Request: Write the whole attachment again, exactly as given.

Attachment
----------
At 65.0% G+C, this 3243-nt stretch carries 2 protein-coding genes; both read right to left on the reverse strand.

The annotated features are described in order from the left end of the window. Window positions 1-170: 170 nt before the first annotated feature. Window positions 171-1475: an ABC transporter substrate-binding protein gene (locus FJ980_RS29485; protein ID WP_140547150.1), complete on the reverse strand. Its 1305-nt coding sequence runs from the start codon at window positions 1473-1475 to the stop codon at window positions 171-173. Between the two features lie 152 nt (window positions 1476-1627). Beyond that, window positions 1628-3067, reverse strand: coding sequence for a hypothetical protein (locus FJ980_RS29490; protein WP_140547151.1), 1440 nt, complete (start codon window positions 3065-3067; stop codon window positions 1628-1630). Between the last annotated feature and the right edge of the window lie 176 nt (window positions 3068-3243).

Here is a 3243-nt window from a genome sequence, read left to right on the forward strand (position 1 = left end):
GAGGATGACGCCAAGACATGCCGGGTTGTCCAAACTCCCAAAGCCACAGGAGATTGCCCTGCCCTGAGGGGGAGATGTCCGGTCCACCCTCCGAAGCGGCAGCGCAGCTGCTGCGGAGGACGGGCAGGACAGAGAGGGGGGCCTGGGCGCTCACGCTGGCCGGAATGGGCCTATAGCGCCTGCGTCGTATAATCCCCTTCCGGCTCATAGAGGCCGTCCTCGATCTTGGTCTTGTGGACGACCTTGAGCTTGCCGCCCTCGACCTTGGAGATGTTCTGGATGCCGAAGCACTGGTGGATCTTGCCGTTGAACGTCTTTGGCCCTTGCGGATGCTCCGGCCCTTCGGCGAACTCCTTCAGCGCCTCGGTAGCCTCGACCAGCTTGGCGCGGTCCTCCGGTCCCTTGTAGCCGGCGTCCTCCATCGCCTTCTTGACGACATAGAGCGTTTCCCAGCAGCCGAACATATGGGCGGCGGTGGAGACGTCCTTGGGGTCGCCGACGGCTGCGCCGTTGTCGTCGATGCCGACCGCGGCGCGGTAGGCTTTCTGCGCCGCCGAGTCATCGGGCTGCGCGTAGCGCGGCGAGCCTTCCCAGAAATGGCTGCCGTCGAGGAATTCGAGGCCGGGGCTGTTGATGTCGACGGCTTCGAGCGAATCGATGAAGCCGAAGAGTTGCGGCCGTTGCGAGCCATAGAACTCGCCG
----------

At 65.0% G+C, this 3243-nt stretch carries 2 protein-coding genes; both read right to left on the reverse strand.

The annotated features are described in order from the left end of the window. Window positions 1-170: 170 nt before the first annotated feature. Window positions 171-1475: an ABC transporter substrate-binding protein gene (locus FJ980_RS29485; protein ID WP_140547150.1), complete on the reverse strand. Its 1305-nt coding sequence runs from the start codon at window positions 1473-1475 to the stop codon at window positions 171-173. Between the two features lie 152 nt (window positions 1476-1627). Beyond that, window positions 1628-3067, reverse strand: coding sequence for a hypothetical protein (locus FJ980_RS29490; protein WP_140547151.1), 1440 nt, complete (start codon window positions 3065-3067; stop codon window positions 1628-1630). Between the last annotated feature and the right edge of the window lie 176 nt (window positions 3068-3243).

Here is a 3243-nt window from a genome sequence, read left to right on the forward strand (position 1 = left end):
GAGGATGACGCCAAGACATGCCGGGTTGTCCAAACTCCCAAAGCCACAGGAGATTGCCCTGCCCTGAGGGGGAGATGTCCGGTCCACCCTCCGAAGCGGCAGCGCAGCTGCTGCGGAGGACGGGCAGGACAGAGAGGGGGGCCTGGGCGCTCACGCTGGCCGGAATGGGCCTATAGCGCCTGCGTCGTATAATCCCCTTCCGGCTCATAGAGGCCGTCCTCGATCTTGGTCTTGTGGACGACCTTGAGCTTGCCGCCCTCGACCTTGGAGATGTTCTGGATGCCGAAGCACTGGTGGATCTTGCCGTTGAACGTCTTTGGCCCTTGCGGATGCTCCGGCCCTTCGGCGAACTCCTTCAGCGCCTCGGTAGCCTCGACCAGCTTGGCGCGGTCCTCCGGTCCCTTGTAGCCGGCGTCCTCCATCGCCTTCTTGACGACATAGAGCGTTTCCCAGCAGCCGAACATATGGGCGGCGGTGGAGACGTCCTTGGGGTCGCCGACGGCTGCGCCGTTGTCGTCGATGCCGACCGCGGCGCGGTAGGCTTTCTGCGCCGCCGAGTCATCGGGCTGCGCGTAGCGCGGCGAGCCTTCCCAGAAATGGCTGCCGTCGAGGAATTCGAGGCCGGGGCTGTTGATGTCGACGGCTTCGAGCGAATCGATGAAGCCGAAGAGTTGCGGCCGTTGCGAGCCATAGAACTCGCCG